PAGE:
When his young daughter died, the poet Issa wrote:
This dew drop world
is a dew drop world,
And yet . . . . .
and yet . . . . .
This “And yet . . .”, in all its poignancy, tenderness, heartache and wisdom, is the topic of a new book by Ram Dass and Mirabai Bush. Compassion in Action touches deeply that place in all of us that feels our interconnectedness, sees the pain of living beings, and needs to respond.
From a certain spiritual perspective, the world may be viewed as dream-like, as perfect, as a manifestation of God’s will. “And yet . . . and yet . . .” our hearts do tremble at knowing the suffering that exists everywhere, and that very trembling can be expressed as caring, meaningful and consequential action. “And yet . . .” defines our humanity and the interdependence of our spiritual development and our relatedness to life itself.
The preface begins: “This book is for those of us who feel called to reduce the suffering that surrounds us on the planet and who also feel that the deepest responsibility of each of us is to become more fully who we are, to live closer to the truth.” The first section of the book is a moving and powerful autobiographical reflection by Ram Dass. The evolution of a person’s compassion is based largely on his own opening to suffering and the growing resiliency in facing suffering that is born out of faith and out of love. Ram Dass beautifully chronicles his journey of compassion—his growing ability to open, and to be lovingly with others. Central to this is his relationship with his guru, Neem Karoli Baba, or Maharaji as he is called. Maharaji is Ram Dass’s frame of reference:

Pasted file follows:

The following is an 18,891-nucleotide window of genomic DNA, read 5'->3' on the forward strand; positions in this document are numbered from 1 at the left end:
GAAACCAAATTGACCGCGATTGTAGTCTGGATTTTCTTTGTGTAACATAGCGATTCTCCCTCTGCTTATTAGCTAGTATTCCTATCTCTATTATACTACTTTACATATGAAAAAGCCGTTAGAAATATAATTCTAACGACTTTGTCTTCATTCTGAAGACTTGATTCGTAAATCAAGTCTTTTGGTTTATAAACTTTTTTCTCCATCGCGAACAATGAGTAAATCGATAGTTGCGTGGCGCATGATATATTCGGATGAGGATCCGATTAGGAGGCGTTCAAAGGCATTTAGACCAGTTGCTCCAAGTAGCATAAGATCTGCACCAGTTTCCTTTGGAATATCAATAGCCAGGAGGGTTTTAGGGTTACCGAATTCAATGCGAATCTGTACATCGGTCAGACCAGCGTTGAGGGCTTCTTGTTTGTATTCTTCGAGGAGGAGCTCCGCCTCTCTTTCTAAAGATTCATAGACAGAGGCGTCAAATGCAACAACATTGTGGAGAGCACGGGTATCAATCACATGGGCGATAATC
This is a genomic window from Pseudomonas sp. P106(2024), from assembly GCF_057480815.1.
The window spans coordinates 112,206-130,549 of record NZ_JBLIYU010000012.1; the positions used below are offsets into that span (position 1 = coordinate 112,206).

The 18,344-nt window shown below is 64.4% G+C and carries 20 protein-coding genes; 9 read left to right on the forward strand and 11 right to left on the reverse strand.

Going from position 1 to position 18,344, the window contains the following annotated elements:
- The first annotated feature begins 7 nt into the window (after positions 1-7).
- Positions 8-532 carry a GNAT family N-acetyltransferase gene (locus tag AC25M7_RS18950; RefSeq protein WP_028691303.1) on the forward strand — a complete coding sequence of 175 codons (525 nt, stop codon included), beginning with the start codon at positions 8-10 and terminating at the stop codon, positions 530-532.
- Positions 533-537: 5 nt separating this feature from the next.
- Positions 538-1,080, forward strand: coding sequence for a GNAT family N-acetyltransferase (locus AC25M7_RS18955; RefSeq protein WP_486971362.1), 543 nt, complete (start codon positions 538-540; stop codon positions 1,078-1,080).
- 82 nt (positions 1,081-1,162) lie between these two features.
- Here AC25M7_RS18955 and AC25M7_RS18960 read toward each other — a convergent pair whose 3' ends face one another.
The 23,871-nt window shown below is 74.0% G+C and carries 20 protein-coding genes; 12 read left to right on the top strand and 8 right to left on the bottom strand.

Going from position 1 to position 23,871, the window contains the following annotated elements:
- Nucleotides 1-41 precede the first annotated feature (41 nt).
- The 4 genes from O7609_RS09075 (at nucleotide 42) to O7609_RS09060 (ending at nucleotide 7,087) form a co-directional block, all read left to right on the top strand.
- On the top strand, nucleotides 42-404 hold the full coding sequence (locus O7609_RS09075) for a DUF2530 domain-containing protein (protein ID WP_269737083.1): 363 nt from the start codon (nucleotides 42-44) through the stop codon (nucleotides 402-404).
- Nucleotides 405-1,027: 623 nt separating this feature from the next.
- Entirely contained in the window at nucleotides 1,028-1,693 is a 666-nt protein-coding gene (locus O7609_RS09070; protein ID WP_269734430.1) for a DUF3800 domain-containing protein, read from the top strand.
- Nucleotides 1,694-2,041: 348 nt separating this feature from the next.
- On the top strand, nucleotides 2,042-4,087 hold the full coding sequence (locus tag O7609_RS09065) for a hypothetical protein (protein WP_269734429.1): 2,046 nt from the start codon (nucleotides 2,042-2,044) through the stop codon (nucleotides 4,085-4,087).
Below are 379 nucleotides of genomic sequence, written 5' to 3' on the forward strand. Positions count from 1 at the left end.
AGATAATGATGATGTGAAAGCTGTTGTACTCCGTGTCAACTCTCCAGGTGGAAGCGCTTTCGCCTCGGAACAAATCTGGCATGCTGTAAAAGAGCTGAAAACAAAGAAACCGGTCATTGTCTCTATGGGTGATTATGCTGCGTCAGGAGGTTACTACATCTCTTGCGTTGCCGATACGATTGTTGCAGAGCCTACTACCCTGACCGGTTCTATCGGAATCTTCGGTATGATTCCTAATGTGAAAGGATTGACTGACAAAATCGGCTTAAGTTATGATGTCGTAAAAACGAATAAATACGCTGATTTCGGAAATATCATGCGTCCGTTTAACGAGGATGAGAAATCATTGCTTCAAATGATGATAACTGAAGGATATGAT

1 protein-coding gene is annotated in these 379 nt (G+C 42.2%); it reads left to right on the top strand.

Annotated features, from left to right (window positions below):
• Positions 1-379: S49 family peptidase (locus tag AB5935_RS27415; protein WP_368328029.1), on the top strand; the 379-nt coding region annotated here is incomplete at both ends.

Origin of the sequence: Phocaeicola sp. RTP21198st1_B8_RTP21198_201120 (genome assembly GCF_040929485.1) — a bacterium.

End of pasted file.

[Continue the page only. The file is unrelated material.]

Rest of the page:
“Such a being acts out of fearless freedom, his compassion expressed in breathtakingly unpredictable ways, at one moment miraculous and at the next quite mundane. Even in the midst of the strong passions of the moment, there is a deep inner calm and peacefulness, and indifference to the polarities of fame and shame, loss and gain, pleasure and pain, and even life and death.”
Reading these stories brings great joy and understanding. Probably we can all relate to Ram Dass’s confusion upon being told by Maharaji both to “love everybody” and to “always tell the truth,” when in truth he didn’t love everybody at all. Through karma-yoga, the path of action, we can develop from wanting to love everyone—but in truth only tolerating a few—to feeling at one with all living beings, without exception. The journey, in fact, is more cyclical than linear; on the path we touch these various places over and over again.
The second section of Compassion in Action, written by Mirabai Bush, begins at the moment where we say, “And yet . . .”, when we awaken to our interconnectedness and the suffering of life, and our heart calls us to action. The stories told here evoke the words of Margaret Mead, who said: “Never doubt that a small group of thoughtful, committed citizens can change the world; indeed, it’s the only thing that ever has.” The inspiration found here reminds us that we are never alone—could never be alone. We can rejoice in the strength and the dignity in service shown in the people portrayed here—many doing ordinary things that don’t seem so beyond our own capacity for giving—yet doing them in a way that reminds us piercingly of all of our potential for good. Mirabai skillfully writes about such themes as doing what one loves, starting small, learning to listen and visioning. She guides us in channeling our often inchoate but genuine desire to help through giving us “first steps” and resources for actually beginning a path of service.
Both authors refer to their work as “fingers pointing at the moon”—but what a wonderful pointing!